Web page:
Fantasy magazine

From Modern Mythcraft to Magical Surrealism




Harvest of the Deep

After a decade of abyss-diving, it wasn’t the jagged stalagmite teeth, puckered slate skin, or uneven, fin-like growths that chilled Lifang; it was the creature’s expression—lidless eyes and too-wide jaws shaped like a perpetual scream.

I understand. Regretfully, she trapped the creature in a tank provided by the Collectors. They had a name for themselves, but in her mind, she renamed them for their greatest desire: to gather exotic curiosities—and people—from every land they conquered.

New specimen tucked under her arm, Lifang swam upward, passing through layers of marine snow—the ever-present shower of dead cells and detritus falling from the upper layers down to the depths.

Upon surfacing, she climbed into the boat. Collector Addison leaned against the cabin door, watching, cold eyes lit with an unusual intensity, rugged features recast in strange ways by the sunset. Lifang regurgitated the black pearl that lent her an aquatic creature’s abilities—one of many sacred objects the Collectors had claimed for themselves.

With a gloved hand, Collector Addison confiscated the bile-covered pearl and the trapped fish, locking both away. Lifang’s cheeks bloomed scarlet in anticipation of his thorough check for contraband. The humiliation never lessened, especially when done with his rough, overly familiar hands. When he was done, she turned away, beginning her mental calculation of the time it would take to reach shore.

A hand grabbed her by the shoulder. Lifang swiveled around to see the triumphant smile creeping across Collector Addison’s face. He did not let go.

“I found your little sister.”

Lifang’s breath caught. That night, two years ago. Ping’s eyes wide with terror, hands cold and sweaty as Lifang pressed the little roll of coins into her palm and told her to run.

“She’s cute. Looks like you but softer, sweeter.”

“I don’t have a sister.”

Collector Addison laughed as he leaned forward, shadow-cut features uglier than that of an abyss specimen. His hot, salty breath thickened the air between them. “No? In that case, I’ll send the little girl who is not your sister to the whorehouses. Unless you give me what I want.”

Lifang choked out the words. “I’ve done everything you’ve asked. We all have.”

The Collector’s eyes narrowed. “You might have fooled the others; they’re content with believing the pearls work better for you because of some inborn fluke that allows barbarians to dive deeper, to stay underwater far longer than civilized folk ever could. They buy your claim that the Harvest is an unrelated, primitive ritual—something religious, maybe. But I know there’s more to it. It’s something to do with those thrice-damned creatures. I’ve tried mapping their movements to weather patterns. Drinking soup boiled from their bones. Soothsaying with their entrails. Still, the truth eludes me. What is it you harvest from the animals of the abyss? How is it that you—and not I—can harness their powers? Tell me.”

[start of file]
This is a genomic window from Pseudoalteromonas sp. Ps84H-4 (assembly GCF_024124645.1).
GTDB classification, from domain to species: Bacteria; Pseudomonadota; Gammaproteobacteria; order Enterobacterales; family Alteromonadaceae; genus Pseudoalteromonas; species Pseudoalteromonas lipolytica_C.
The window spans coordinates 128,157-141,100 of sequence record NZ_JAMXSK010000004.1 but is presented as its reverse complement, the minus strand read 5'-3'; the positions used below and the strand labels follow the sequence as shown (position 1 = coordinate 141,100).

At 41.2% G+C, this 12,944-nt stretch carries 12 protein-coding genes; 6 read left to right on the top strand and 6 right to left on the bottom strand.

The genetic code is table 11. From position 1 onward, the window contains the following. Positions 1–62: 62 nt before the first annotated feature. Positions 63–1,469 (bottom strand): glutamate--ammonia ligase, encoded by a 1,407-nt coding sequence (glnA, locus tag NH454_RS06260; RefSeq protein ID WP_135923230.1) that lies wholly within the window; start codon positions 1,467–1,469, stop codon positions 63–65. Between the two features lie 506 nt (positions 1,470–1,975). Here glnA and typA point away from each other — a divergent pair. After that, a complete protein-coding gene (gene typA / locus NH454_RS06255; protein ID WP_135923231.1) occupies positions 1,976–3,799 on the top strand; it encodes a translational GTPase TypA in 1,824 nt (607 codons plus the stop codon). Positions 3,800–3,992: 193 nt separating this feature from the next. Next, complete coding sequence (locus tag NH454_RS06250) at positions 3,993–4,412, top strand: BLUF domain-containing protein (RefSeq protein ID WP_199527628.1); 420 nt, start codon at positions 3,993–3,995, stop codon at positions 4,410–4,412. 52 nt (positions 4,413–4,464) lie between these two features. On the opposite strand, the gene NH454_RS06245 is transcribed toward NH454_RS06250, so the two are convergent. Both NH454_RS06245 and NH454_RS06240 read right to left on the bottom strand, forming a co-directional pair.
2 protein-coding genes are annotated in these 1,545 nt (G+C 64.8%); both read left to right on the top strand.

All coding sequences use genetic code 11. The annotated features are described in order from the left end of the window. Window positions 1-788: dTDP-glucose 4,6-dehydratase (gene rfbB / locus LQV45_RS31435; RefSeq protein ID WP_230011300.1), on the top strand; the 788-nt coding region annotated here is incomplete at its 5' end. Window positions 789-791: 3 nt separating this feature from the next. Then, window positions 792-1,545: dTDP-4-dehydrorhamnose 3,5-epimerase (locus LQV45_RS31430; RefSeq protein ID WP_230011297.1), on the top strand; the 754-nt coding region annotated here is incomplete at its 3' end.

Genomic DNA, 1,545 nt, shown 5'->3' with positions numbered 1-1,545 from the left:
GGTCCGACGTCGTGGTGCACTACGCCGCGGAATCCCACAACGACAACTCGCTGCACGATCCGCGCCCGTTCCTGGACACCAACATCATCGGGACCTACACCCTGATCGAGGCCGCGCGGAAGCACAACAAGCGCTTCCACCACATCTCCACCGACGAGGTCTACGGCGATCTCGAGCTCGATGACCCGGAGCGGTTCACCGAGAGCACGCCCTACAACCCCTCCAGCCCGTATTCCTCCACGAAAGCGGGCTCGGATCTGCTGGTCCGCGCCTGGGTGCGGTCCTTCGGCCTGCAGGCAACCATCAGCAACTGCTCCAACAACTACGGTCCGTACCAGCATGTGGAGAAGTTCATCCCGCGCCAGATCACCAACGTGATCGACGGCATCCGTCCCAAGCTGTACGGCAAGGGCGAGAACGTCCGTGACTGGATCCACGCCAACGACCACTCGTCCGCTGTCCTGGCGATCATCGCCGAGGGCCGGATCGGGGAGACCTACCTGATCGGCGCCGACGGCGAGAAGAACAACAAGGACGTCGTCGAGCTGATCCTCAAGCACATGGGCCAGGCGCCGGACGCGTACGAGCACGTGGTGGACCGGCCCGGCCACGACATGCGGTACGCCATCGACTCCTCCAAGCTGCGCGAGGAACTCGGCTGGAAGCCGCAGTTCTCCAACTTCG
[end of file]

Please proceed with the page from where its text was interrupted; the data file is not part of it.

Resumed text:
If not for the thought of Ping trapped in a dirty room with leering men like Collector Addison, Lifang would’ve laughed. He’d observed some of their ceremonies. He’d tried his own shoddy imitations. He thought he understood.

“You want the truth behind the Harvest of the Deep.”

He bared his teeth in response.

Lifang held back her rage, keeping her tone even. “Your kind sees only what you can take; what you can keep. But it’s not creatures we harvest—those are mere sustenance. It’s experience. Time in the depths. The pearl only helps facilitate.”

Collector Addison’s greedy eyes widened, soaking up her people’s long-held secrets.

“Visit the abyss long enough and you don’t need the pearl.” She smiled. “Let me show you.”

Lifang’s arms circled his waist. She held tight as she dropped backwards, pulling him into the water with her.

The ocean smothered his screams.

Kelsea Yu

Kelsea Yu. A black-and-white photo of a Chinese woman with short, black hair, wearing a white tank top, necklace chain, and shark stud earrings, looking down and off to one side.

Kelsea Yu is a Taiwanese Chinese American writer. Her debut novella, Bound Feet, is published through Cemetery Gates Media’s My Dark Library series. She has stories forthcoming or published in PseudoPod, Reckoning, and Kaleidotrope, and in various anthologies such as Classic Monsters Unleashed, Death in the Mouth, and Dark Matter Presents: Human Monsters. Kelsea is eternally enthusiastic about sharks and appreciates a good ghost story. She lives with her husband, children, and a pile of art supplies in the Pacific Northwest. Find her on Instagram or Twitter as @anovelescape or visit her website